Participating members: Roberta Maierhofer (Professor and Director), Ulla Kriebernegg (Professor), Barbara Ratzenboeck (Research Assistant and PhD candidate), Oana Ursulesku (Research Assistant and PhD candidate), Eva-Maria Trinkaus (PhD Candidate)
Age and Care Research Group Graz
The Age and Care Research Group Graz is dedicated to sustainable and future-oriented research in Aging and Care Studies and deals with questions around demographic change, health opportunities in old age and the “good life” until the end of life on the basis of inter- and transdisciplinary, interfaculty, and interuniversity collaboration. It is the first interdisciplinary and interuniversity research collaborative on Age/ing and Care studies in Austria.
The Age and Care Research Group Graz is building its research on the longstanding expertise at the University of Graz in the field of aging studies and brings together researchers from various disciplines such as the Humanities, Cultural and Social Sciences as well as from the Legal, Economic and Natural Sciences, Medical Ethics, Nursing Science, Technology and Architecture. The research group acknowledges that sustainable interdisciplinary cooperation is of particular importance and, therefore, focuses on the interdisciplinary promotion of young researchers. Through project cooperation and the affiliation of young scientists, interdisciplinary scientific cooperation is promoted at an early stage and young researchers gain experience in Age/ing and Care.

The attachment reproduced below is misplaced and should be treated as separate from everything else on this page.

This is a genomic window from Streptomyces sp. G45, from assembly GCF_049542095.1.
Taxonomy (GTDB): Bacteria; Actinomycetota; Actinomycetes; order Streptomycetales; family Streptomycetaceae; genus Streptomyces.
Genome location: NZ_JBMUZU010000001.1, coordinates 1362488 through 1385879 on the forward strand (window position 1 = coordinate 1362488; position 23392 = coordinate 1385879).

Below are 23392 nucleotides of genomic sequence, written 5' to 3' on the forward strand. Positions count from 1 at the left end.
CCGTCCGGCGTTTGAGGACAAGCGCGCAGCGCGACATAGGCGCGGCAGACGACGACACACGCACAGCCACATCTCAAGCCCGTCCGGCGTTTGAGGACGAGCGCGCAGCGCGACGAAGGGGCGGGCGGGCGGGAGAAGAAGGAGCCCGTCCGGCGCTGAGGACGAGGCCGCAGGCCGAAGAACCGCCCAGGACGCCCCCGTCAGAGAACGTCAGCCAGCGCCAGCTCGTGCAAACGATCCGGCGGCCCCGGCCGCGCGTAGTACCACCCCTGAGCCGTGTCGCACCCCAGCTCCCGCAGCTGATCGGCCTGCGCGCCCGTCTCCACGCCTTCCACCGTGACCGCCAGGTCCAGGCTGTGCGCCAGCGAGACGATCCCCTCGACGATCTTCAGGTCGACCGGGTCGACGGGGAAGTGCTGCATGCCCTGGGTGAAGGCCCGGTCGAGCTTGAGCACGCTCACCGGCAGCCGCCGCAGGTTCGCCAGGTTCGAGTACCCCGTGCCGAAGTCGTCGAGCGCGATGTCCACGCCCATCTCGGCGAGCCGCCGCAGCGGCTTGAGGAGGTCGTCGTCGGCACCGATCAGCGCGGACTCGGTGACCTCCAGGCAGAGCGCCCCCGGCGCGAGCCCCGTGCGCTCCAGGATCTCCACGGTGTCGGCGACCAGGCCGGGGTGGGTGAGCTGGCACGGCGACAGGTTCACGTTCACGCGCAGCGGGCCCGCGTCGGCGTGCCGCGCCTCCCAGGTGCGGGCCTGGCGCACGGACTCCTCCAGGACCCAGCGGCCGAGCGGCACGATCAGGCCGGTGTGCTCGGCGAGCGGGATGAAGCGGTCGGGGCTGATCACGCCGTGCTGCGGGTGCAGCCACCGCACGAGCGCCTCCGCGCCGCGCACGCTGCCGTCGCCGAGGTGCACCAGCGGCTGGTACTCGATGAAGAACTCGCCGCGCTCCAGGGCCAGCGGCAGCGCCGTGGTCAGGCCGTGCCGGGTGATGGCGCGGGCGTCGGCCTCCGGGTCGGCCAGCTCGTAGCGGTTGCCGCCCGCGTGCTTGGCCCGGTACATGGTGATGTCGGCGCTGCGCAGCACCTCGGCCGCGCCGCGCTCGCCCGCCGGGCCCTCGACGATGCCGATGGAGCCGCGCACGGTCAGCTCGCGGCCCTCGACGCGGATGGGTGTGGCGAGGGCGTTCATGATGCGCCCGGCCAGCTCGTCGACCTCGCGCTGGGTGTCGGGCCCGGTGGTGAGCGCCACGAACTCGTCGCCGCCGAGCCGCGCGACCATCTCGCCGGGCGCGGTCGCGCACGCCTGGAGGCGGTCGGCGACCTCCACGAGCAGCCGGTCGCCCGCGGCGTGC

With the University of Graz, the University of Music and Performing Arts, the Medical University of Graz and the Technical University of Graz as their institutional bases, the research group brings together research and expertise from various fields, bridging disciplinary gaps and fostering interdisciplinary approaches. It is dedicated to the social and cultural construction of images of aging as well as questions in Dementia Research, Medical Ethics, Nursing Ethics and the End of Life. The Research Group bases its research on a concept of care that is not narrowly used in a medical context, but understands ‘care’ according to Joan Tronto’s concept of “Caring Democracy” as a form of living together interdependently, and caring for each other and oneself which brings a democratic-political aspect to the fore. This opens up versatile dimensions of the care aspect which go far beyond the field of ‘care’ in terms of nursing and eldercare. The Age and Care Research Group Graz puts its interdisciplinary and transdisciplinary research work at the service of the universities’ social engagement, as academic knowledge is produced and organized in interaction with and through collaboration with relevant social actors. Therefore, the research group assumes responsibility for the social role model function of the four universities in Graz in order to defend its research and practice against ageism, and to recognize the individuality and diversity of aging experiences in academia and society.
Board: Prof. Dr. Ulla Kriebernegg (Chair, University of Graz), Prof. Dr. Andreas Heller, MA (University of Graz), Prof. Dr. Klaus Wegleitner (University of Graz), Prof. Dr. Franziska Großschädl (Medical University of Graz), Prof. Dr. Christa Lohrmann (Medical University of Graz), Prof. Dr. Regina Roller-Wirnsberger (Medical University of Graz), Prof. Dr. Bernhard Gritsch (Medical University of Graz), Prof. Dr. Sigrid Verhovsek (Technical University of Graz), Prof. Dr. Andreas Lichtblau (Technical University of Graz).